The senate discusses changes regarding Academic Freedom

The+senate+discusses+changes+regarding+Academic+Freedom

Yarrow Hogan, News Editor

The members of the Academic Senate gathered for a meeting on Wednesday, Nov. 30 where they brought discussions of Academic Freedom to the table.

Before the overarching conversation of the evening began, Academic Senate President Melanie Eckford-Prossor voiced that the new presidential search is now underway as City College begins looking for the successor that will follow Interim Superintendent-President, Kindred Murillo. City College hired a team who has been heading the search for the past couple of months. The process began in October when the Board of Trustees started collecting comments from members of the college about desired attributes for the new president. This is also when the board approved the official job description and for the next month, created and worked with a screening committee to prepare for the upcoming hiring process. On Nov. 4, the superintendent/president application opened for the public. The position will close for applicants on Jan. 20 at midnight and the candidate reviews begin thereafter. 

The senate spent the majority of the scheduled meeting talking about the renewals, revisions, and additions that they would like to make to the California code regarding Academic Freedom. The simple dictionary definition of Academic Freedom is the “freedom to teach or learn without interference,” as stated on the City College website. Academic Freedom gives instructors and administrators the freedom to choose course material and protects rights within the context of teaching. However, this is a layered issue that affects many levels of the education system. The senate used the Academic Senate for California Community Colleges (ASCCC) paper to outline their discussion.

“ASCCC involves everyone at every level of an academic institution,” Eckford-Prossor said. “It goes into curriculum, it goes into evaluations, it goes into contracts, grading policies and security.”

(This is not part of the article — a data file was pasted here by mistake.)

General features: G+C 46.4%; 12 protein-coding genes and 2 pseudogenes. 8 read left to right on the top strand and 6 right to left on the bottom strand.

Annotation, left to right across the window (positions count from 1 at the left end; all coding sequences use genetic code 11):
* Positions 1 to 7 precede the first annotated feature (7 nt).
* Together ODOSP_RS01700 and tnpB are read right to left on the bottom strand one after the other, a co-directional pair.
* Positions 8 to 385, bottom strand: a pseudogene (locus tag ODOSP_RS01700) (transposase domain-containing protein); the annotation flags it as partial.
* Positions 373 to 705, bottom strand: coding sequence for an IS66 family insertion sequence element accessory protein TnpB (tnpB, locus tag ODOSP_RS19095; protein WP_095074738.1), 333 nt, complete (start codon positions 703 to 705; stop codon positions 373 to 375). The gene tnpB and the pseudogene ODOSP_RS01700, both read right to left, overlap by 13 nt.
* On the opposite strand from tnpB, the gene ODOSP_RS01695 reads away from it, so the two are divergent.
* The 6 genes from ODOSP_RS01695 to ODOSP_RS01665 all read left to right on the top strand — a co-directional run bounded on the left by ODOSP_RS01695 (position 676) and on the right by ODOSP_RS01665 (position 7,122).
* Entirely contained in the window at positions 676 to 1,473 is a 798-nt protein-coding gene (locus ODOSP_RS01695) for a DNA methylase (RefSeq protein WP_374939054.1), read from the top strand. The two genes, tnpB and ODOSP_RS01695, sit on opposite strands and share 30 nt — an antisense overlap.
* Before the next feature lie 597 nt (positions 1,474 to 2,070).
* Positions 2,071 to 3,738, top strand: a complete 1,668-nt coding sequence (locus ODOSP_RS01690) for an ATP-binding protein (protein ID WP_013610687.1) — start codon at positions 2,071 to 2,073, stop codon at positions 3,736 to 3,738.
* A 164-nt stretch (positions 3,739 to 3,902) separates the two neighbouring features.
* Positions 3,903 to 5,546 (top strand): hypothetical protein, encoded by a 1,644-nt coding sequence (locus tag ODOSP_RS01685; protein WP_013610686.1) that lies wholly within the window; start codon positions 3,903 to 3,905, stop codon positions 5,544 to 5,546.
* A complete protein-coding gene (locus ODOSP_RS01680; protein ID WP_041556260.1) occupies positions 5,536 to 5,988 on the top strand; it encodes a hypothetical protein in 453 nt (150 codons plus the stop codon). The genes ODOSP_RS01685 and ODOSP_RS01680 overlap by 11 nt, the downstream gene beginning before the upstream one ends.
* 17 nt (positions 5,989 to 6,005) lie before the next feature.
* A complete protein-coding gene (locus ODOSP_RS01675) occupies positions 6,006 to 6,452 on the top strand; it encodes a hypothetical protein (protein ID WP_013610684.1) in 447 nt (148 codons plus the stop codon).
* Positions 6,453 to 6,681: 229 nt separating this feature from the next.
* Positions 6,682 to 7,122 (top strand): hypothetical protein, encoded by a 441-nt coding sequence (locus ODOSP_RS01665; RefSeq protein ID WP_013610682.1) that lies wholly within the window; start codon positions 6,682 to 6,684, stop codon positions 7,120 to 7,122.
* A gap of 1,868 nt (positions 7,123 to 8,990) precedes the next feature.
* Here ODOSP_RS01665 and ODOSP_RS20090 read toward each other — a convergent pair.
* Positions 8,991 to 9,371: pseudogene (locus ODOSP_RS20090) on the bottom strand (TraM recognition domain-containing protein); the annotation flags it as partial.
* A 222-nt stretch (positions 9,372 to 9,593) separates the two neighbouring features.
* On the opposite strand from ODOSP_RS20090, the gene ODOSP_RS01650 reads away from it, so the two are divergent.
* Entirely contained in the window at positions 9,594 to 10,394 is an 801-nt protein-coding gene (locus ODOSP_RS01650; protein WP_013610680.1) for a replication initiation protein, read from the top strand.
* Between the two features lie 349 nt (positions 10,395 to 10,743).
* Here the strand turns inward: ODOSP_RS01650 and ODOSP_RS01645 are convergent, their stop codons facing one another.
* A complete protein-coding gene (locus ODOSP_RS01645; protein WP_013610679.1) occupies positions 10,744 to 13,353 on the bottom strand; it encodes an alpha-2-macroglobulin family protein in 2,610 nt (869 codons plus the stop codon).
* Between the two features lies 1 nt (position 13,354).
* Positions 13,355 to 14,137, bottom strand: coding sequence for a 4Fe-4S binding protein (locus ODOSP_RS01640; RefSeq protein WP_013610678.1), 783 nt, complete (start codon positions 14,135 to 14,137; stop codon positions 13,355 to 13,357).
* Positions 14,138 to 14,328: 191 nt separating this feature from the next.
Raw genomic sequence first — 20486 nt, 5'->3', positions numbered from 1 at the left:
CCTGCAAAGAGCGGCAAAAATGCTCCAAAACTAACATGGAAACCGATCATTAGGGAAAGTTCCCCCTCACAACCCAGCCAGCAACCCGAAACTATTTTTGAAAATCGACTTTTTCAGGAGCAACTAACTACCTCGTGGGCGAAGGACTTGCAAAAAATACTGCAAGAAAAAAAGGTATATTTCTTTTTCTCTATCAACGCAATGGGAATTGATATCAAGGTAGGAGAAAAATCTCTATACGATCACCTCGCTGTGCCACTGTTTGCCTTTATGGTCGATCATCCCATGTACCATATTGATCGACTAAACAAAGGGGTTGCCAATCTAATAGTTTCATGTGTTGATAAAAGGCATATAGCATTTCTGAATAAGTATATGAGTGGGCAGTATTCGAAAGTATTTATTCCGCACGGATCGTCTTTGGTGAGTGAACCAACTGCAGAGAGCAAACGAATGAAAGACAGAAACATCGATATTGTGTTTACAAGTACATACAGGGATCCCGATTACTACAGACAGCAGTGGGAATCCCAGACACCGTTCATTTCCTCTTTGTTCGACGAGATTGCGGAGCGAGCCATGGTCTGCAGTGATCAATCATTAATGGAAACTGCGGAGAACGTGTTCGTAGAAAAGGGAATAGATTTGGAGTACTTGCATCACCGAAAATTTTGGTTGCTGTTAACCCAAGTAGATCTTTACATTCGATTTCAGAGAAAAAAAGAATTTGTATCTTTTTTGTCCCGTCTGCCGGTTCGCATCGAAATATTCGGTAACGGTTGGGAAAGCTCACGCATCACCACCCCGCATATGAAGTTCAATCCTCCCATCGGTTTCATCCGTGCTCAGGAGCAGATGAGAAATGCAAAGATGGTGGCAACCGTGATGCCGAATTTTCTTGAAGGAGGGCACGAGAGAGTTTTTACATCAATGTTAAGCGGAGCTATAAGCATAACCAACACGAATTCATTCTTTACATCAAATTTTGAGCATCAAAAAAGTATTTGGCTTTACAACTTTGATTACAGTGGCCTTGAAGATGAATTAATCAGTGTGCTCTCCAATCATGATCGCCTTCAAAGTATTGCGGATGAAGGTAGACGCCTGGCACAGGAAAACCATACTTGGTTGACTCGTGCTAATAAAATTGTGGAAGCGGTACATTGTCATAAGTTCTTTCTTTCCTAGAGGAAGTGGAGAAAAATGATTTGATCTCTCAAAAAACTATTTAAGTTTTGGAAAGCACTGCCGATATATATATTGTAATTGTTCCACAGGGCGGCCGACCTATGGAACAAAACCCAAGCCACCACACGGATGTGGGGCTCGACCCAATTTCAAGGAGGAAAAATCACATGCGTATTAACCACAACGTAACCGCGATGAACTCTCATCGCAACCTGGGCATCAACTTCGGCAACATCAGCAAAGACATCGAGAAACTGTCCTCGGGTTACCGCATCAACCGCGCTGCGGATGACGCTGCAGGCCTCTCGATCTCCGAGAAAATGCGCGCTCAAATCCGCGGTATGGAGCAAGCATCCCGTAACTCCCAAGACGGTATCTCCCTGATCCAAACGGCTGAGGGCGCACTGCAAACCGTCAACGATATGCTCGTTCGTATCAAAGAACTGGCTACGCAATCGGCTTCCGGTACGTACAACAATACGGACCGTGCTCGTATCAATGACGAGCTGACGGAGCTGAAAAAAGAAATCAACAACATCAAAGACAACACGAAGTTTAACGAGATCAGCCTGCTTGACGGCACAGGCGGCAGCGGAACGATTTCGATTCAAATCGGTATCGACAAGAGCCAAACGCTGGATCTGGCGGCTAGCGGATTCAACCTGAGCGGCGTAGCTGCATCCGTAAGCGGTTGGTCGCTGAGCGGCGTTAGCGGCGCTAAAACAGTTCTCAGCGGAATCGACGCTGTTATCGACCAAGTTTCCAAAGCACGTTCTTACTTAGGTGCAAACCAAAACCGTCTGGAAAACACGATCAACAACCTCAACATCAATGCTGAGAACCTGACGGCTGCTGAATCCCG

One of the key agreements for protecting academic freedom is the importance of individual rights being defined, defended, and adjudicated according to a presentation reviewed by the Senate.

“I am deeply concerned that we now have 38 states that want to outlaw any discussion of race and non-binary gender,” senate member Tara Carter said. “I would like to take some serious action in protecting the integrity and the rights of our faculty to teach our curriculum the way it is meant to be done.”

Carter is also the chair of the Curriculum Advisory Committee (CAC) at City College which leads the development and advisory of the college curriculum. The CAC is preparing to launch a new tab on the website labeled “Diversity, Equity, Inclusivity and Accessibility” which will provide faculty and staff with access to linked resources, a variety of educational courses, and professional development opportunities. 

In preparation for their last meeting of the semester, the academic senate plans to create a plan for their goals involving Academic Freedom. Members such as Chris Johnson and Kathy O’Connor emphasized the importance of involving a review committee for the discussion that includes the faculty association and the senate administration.

“To help resolve or mediate these issues and to help prevent them,” O’Connor said.

In their next and final meeting, the senate will discuss their ideals and revisions of Academic Freedom in more detail.

The next meeting will be held on Dec. 14 before the semester comes to a close.